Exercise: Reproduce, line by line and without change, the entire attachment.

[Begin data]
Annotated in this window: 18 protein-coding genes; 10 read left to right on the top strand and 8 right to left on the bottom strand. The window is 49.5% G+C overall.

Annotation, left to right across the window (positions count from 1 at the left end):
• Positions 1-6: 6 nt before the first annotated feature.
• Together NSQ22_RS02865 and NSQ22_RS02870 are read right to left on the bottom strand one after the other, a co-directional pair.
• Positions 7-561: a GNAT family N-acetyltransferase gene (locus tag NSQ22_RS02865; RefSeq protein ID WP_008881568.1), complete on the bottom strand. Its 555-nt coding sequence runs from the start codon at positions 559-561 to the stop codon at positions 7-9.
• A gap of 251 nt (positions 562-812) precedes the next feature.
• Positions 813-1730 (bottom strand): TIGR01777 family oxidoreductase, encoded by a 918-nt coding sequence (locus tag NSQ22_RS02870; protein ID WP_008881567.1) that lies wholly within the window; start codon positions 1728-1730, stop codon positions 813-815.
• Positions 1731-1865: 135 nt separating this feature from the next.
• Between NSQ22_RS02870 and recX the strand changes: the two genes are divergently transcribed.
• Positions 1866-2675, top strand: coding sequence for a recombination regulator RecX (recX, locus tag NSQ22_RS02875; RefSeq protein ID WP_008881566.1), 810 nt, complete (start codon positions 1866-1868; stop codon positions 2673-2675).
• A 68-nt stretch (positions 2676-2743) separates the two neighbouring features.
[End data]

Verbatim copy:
Annotated in this window: 18 protein-coding genes; 10 read left to right on the top strand and 8 right to left on the bottom strand. The window is 49.5% G+C overall.

Annotation, left to right across the window (positions count from 1 at the left end):
• Positions 1-6: 6 nt before the first annotated feature.
• Together NSQ22_RS02865 and NSQ22_RS02870 are read right to left on the bottom strand one after the other, a co-directional pair.
• Positions 7-561: a GNAT family N-acetyltransferase gene (locus tag NSQ22_RS02865; RefSeq protein ID WP_008881568.1), complete on the bottom strand. Its 555-nt coding sequence runs from the start codon at positions 559-561 to the stop codon at positions 7-9.
• A gap of 251 nt (positions 562-812) precedes the next feature.
• Positions 813-1730 (bottom strand): TIGR01777 family oxidoreductase, encoded by a 918-nt coding sequence (locus tag NSQ22_RS02870; protein ID WP_008881567.1) that lies wholly within the window; start codon positions 1728-1730, stop codon positions 813-815.
• Positions 1731-1865: 135 nt separating this feature from the next.
• Between NSQ22_RS02870 and recX the strand changes: the two genes are divergently transcribed.
• Positions 1866-2675, top strand: coding sequence for a recombination regulator RecX (recX, locus tag NSQ22_RS02875; RefSeq protein ID WP_008881566.1), 810 nt, complete (start codon positions 1866-1868; stop codon positions 2673-2675).
• A 68-nt stretch (positions 2676-2743) separates the two neighbouring features.